This was an impulse buy with my Christmas iTunes gift card and I was incredibly pleasantly surprised. I’ve read two more from Carlino this year, both of which were also good, but Swear on This Life gave me major feels. Childhood friends? Second-chance romance? Lots and lots of angst? Sign me up. This was another one that  I read in one night and ended up bawling into my stuffed bear. I need an actual physical copy in my life at some point too.

All the Ugly and Wonderful ThingsBryn Greenwood
Wavy is only eight when a motorcycle accident brings thug and ex-convict Kellen into her life. She’s the daughter of a meth dealer, and is raising her younger brother, Donal, by herself. Kellen, 13 years her senior, becomes the only form of stability and comfort in her life. The book spans 15 years and the evolving relationship between Kellen and Wavy.

I’m not going to lie. This book made me extremely uncomfortable. And it generally takes something major to upset me like this. This book is twisted. It’s disturbing. It’s absolutely heartbreaking. It took me a little longer to read “All the Ugly and Wonderful Things” because I had to keep putting it down and collecting my thoughts. It is truly SO good, but it’s a thinker. It’ll stick with you long after you close. Wavy and Kellen are not your conventional romantic leads. Kellen is not a rich, handsome hunk with defined abs and a secret sex fetish. Wavy isn’t your naive ingenue who blindly dives into relationships. They’re both heavily broken individuals who find solace in each other. I HIGHLY recommend this book. It was so good.

The Hating Game, Sally Thorne
Coworkers Lucy and Joshua are sworn enemies and have no qualms about expressing their hatred towards each other. It makes for quite an office environment. They then both become applicants for the same job promotion and their rivalry comes to a head. But do they actually hate each other? Or is it just another game?

“The Hating Game” is the first relatively adult novel I’ve ever read (I refuse to count the horrendously written Fifty Shades books) and I loved it. If I can’t have a friends-to-lovers storyline, I will gladly take an enemies-to-lovers one.

It Ends With UsColleen Hoover
After witnessing the abusive relationship between parents, Lily resolves to never end up like her mother. She’s so happy when she meets neurosurgeon Ryle: Lily gets her fairytale relationship and marriage and it’s all too good to be true. That’s when things go south. Also in her orbit is the return of ex-boyfriend, Atlas, who is all too aware of her mother’s history.

Don’t you love when a book reaches down and strangles your soul? Because that’s exactly what “It Ends With Us” did to me. Another read-in-a-day, bawled-my-eyes-out novel.

The Royals seriesErin Watt
After the death of her mother, Ella Harper is making ends meet by working odd jobs and as a stripper. Her life changes when her father’s best friend shows up with news that he’s her legal guardian. Callum Royal and his family of five boys, are rich, spoiled, and used to having the world handed to them. While Callum takes a quick liking to her, it isn’t surprising that the sons are suspicious and hostile.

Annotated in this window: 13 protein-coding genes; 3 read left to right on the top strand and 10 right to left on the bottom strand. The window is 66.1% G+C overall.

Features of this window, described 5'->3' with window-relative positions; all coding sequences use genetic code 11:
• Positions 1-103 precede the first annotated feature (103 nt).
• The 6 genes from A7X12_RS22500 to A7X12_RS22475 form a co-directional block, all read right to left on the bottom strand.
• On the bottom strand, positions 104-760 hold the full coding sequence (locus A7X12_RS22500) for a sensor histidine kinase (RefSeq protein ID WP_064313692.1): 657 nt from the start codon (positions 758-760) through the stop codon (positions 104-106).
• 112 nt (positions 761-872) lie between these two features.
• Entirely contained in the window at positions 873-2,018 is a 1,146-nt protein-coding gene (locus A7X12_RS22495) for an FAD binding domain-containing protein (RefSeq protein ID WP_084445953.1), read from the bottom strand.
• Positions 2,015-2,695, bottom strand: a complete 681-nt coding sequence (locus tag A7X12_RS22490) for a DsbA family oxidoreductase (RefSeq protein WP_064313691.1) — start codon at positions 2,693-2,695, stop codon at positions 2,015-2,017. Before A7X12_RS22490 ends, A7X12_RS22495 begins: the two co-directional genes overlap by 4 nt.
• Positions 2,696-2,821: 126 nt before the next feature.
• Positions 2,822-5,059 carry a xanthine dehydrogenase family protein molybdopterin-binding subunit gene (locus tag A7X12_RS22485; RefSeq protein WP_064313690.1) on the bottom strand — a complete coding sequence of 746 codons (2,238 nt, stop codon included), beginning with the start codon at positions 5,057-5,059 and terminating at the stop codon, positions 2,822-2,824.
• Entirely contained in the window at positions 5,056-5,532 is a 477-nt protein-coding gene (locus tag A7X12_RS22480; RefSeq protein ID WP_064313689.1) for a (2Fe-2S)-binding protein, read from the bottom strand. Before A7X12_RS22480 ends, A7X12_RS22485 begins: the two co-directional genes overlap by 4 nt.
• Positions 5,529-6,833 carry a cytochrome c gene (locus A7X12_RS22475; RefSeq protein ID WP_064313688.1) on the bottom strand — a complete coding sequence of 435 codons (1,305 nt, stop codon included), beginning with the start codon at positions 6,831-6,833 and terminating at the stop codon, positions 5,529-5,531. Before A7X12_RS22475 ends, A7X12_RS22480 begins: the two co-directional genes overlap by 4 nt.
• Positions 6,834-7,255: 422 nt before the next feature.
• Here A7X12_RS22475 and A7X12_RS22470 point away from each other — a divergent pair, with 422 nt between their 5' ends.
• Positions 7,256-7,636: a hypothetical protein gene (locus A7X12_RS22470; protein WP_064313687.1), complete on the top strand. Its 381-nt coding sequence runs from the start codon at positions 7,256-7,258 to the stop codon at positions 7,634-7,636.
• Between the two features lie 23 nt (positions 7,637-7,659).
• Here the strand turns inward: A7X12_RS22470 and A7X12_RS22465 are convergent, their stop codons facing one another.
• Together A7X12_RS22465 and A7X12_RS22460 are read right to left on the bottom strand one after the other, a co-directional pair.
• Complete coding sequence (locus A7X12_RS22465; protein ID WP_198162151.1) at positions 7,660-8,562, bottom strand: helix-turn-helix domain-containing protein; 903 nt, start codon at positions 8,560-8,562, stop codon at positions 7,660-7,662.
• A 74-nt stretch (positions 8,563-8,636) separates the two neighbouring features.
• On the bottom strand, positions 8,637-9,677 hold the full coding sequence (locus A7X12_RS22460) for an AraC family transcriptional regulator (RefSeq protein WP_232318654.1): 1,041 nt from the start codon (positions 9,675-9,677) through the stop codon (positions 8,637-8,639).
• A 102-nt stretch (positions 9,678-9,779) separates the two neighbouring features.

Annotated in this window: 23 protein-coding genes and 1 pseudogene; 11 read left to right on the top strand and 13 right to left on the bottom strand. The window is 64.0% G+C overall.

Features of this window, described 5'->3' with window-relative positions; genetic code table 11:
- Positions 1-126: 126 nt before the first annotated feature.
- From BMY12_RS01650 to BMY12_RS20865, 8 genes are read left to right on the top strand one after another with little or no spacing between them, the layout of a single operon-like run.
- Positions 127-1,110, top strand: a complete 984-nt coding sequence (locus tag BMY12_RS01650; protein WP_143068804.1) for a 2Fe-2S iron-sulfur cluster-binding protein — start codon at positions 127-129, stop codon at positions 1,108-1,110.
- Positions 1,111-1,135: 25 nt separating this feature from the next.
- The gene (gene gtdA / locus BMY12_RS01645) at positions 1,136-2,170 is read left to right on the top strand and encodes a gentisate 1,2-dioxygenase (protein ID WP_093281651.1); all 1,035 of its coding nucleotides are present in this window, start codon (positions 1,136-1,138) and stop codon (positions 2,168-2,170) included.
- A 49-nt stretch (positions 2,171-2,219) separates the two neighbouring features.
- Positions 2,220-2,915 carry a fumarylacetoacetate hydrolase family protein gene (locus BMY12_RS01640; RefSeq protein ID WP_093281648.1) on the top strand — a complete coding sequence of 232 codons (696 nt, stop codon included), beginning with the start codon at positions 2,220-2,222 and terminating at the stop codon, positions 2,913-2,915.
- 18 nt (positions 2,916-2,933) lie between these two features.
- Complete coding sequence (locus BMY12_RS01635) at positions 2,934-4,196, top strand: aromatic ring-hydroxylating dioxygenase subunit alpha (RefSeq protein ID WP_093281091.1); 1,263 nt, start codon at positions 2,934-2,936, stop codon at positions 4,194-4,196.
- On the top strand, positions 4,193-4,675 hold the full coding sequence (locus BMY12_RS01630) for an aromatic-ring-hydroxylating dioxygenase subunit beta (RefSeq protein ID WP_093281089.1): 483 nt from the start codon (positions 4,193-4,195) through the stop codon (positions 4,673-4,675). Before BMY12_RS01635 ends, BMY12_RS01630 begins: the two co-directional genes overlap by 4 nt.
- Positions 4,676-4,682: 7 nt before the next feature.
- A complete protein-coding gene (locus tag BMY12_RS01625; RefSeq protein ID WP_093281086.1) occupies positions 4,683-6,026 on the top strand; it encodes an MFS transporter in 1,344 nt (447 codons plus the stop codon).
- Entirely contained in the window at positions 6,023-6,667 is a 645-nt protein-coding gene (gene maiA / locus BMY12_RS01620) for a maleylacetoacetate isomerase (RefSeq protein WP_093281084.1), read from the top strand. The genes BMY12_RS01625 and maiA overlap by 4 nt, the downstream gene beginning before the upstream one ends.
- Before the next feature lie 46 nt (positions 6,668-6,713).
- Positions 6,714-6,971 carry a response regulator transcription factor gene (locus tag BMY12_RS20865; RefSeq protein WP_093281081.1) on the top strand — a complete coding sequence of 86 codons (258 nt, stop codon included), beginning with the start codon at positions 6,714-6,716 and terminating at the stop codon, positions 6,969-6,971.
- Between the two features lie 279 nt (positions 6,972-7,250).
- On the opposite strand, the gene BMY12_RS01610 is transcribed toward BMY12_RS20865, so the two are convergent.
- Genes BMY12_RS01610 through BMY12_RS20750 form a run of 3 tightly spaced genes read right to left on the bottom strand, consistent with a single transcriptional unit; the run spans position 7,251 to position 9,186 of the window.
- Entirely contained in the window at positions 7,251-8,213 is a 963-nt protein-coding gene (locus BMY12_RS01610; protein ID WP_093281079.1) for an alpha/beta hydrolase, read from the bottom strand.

The series starts as a relatively similar Cinderella-retelling, with Ella plucked out of poverty and dropped into a world of posh prep schools and even more privileged people. Ella is a great heroine, who is not a damsel in distress. And each of the Royal sons is equally damaged and swoon-worthy (two in particular, but you learn that quickly).

History Is All You Left MeAdam Silvera
Even after a tough break-up and a cross-country move, Griffin is still convinced that he and now ex-boyfriend, Theo, will eventually find their way back to each other. That’s when he learns that Theo has died in a tragic accident…and he was also in a serious relationship with a new boy, Jackson. Deeply heartbroken, Theo realizes that the only other person who knows what he’s going through is Jackson and forms a tentative friendship.

I had heard a lot of hype about Silvera’s “More Happy Than Not,” and I didn’t enjoy it as much as I thought I would. So, I was super happy that I loved “History Is All You Left Me.” It’s equal parts funny and sad, has positive and accurate OCD portrayal, and will stick with you after reading.

 

Really loved these tooUnder Rose-Tainted Skies, Louise Gornall; We Are the Ants, Shaun David Hutchinson; The Futures, Anna Pitoniak; Lucas, Jay McLean; My Heart and Other Black Holes, Jasmine Warga; Blurred Lines, Lauren Layne; Caraval, Stephanie Garber; Boy Toy, Barry Lygal; The Thousandth Floor, Katharine McGee; and Paperweight, Meg Haston

Yup, that’s my TBR pile…

What’s next on my list: I’m currently making my way through “Idaho,” by Emily Ruskovich. I typically have difficulty connecting to characters that are much older than me, but I’m really enjoying this so far.